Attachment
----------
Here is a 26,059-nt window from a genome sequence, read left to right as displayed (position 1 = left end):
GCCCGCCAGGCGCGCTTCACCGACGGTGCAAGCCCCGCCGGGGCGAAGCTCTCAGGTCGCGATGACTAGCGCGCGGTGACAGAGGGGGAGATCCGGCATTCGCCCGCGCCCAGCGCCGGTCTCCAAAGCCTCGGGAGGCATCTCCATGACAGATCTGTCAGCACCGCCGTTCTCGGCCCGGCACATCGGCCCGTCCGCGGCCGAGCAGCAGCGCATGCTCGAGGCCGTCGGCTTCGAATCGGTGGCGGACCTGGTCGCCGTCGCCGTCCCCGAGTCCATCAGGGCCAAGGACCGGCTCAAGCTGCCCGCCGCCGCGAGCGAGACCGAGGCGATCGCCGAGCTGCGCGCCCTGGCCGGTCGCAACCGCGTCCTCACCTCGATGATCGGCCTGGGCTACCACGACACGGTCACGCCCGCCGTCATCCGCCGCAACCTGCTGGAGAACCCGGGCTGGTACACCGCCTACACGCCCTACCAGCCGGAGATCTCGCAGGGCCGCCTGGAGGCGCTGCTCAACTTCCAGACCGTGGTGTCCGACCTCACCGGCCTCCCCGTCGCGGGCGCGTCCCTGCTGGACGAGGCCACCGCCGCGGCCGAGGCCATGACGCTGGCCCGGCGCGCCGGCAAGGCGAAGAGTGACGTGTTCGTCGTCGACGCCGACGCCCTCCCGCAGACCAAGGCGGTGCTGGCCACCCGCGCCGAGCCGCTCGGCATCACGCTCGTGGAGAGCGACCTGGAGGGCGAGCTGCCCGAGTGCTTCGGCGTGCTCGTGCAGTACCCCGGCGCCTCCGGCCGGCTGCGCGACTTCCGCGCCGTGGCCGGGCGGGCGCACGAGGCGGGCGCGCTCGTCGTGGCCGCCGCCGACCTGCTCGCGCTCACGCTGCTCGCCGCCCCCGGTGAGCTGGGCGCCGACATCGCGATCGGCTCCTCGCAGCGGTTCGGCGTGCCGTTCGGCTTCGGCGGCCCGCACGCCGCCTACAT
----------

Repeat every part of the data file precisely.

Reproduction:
Here is a 26,059-nt window from a genome sequence, read left to right as displayed (position 1 = left end):
GCCCGCCAGGCGCGCTTCACCGACGGTGCAAGCCCCGCCGGGGCGAAGCTCTCAGGTCGCGATGACTAGCGCGCGGTGACAGAGGGGGAGATCCGGCATTCGCCCGCGCCCAGCGCCGGTCTCCAAAGCCTCGGGAGGCATCTCCATGACAGATCTGTCAGCACCGCCGTTCTCGGCCCGGCACATCGGCCCGTCCGCGGCCGAGCAGCAGCGCATGCTCGAGGCCGTCGGCTTCGAATCGGTGGCGGACCTGGTCGCCGTCGCCGTCCCCGAGTCCATCAGGGCCAAGGACCGGCTCAAGCTGCCCGCCGCCGCGAGCGAGACCGAGGCGATCGCCGAGCTGCGCGCCCTGGCCGGTCGCAACCGCGTCCTCACCTCGATGATCGGCCTGGGCTACCACGACACGGTCACGCCCGCCGTCATCCGCCGCAACCTGCTGGAGAACCCGGGCTGGTACACCGCCTACACGCCCTACCAGCCGGAGATCTCGCAGGGCCGCCTGGAGGCGCTGCTCAACTTCCAGACCGTGGTGTCCGACCTCACCGGCCTCCCCGTCGCGGGCGCGTCCCTGCTGGACGAGGCCACCGCCGCGGCCGAGGCCATGACGCTGGCCCGGCGCGCCGGCAAGGCGAAGAGTGACGTGTTCGTCGTCGACGCCGACGCCCTCCCGCAGACCAAGGCGGTGCTGGCCACCCGCGCCGAGCCGCTCGGCATCACGCTCGTGGAGAGCGACCTGGAGGGCGAGCTGCCCGAGTGCTTCGGCGTGCTCGTGCAGTACCCCGGCGCCTCCGGCCGGCTGCGCGACTTCCGCGCCGTGGCCGGGCGGGCGCACGAGGCGGGCGCGCTCGTCGTGGCCGCCGCCGACCTGCTCGCGCTCACGCTGCTCGCCGCCCCCGGTGAGCTGGGCGCCGACATCGCGATCGGCTCCTCGCAGCGGTTCGGCGTGCCGTTCGGCTTCGGCGGCCCGCACGCCGCCTACAT